Last year my son (then in 5th grade) couldn’t stop talking about the book The Wednesday Wars, by Gary D. Schmidt. “It’s my favorite book ever, Mom! You have to read it.” And so I did. He was right, it was terrific. Fast forward to this year, when I happened to come upon another book by Schmidt, called Okay for Now. When I noticed the cover stated that it was a “companion to The Wednesday Wars,” I of course bought it for my son, who devoured it, and proclaimed it “even better” than his “favorite.” Once again, he was right.
As background, here is a summary from Barnes and Noble:
2011 National Book Award Finalist
As a fourteen-year-old who just moved to a new town, with no friends and a louse for an older brother, Doug Swieteck has all the stats stacked against him. So begins a coming-of-age masterwork full of equal parts comedy and tragedy from Newbery Honor winner Gary D. Schmidt. As Doug struggles to be more than the “skinny thug” that his teachers and the police think him to be, he finds an unlikely ally in Lil Spicer—a fiery young lady who “smelled like daisies would smell if they were growing in a big field under a clearing sky after a rain.” In Lil, Doug finds the strength to endure an abusive father, the suspicions of a whole town, and the return of his oldest brother, forever scarred, from Vietnam. Together, they find a safe haven in the local library, inspiration in learning about the plates of John James Audubon’s birds, and a hilarious adventure on a Broadway stage. In this stunning novel, Schmidt expertly weaves multiple themes of loss and recovery in a story teeming with distinctive, unusual characters and invaluable lessons about love, creativity, and survival.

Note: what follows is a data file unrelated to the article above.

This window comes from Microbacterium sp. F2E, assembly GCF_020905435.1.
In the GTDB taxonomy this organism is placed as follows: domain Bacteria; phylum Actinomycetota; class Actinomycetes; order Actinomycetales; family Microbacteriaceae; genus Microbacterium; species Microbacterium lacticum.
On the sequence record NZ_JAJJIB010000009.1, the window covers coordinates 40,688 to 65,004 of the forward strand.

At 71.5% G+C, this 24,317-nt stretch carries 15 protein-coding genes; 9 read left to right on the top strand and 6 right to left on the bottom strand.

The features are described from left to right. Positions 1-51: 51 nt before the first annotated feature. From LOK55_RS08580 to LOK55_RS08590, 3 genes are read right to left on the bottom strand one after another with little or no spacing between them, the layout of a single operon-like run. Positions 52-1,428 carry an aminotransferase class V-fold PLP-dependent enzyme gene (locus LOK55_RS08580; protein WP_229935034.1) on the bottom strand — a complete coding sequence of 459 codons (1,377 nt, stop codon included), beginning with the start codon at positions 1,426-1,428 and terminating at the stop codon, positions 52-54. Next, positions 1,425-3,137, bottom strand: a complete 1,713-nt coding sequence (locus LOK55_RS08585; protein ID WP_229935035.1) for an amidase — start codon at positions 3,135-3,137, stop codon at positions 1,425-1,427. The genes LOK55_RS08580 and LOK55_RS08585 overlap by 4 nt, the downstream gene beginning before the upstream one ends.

Whether you are a middle schooler like my son, or a 40 year old adult like me, you will enjoy and appreciate this book. I won’t lie, it’s not a “feel good” book, at least the majority of it isn’t. Schmidt makes you think along the entire journey, having his main character ask questions of you (some rhetorical). The book makes you appreciate what you have, honor what you have lost, and dream about what may come. No matter how bad things seem, they could be worse. Doug is human, he lets things get to him (as anyone in his position likely would), but he sees beyond the darkness and allows hope to glisten through on even the worst of days.
There are many “unanswered” questions throughout this book, which usually irritates me. However, in Okay for Now, these unanswered questions made me think; would they be answered the way Schmidt led you to believe they would, or would there be a different conclusion? I think this is the beauty of the book – the reader gets to decide this for him or herself.
Have you read Okay for Now? If so, I’d love to hear your own thoughts of the book! Please leave me a comment – good or bad – with your own review. If not, all I can say is READ IT! (So what if I sound like my now 6th grade son :)).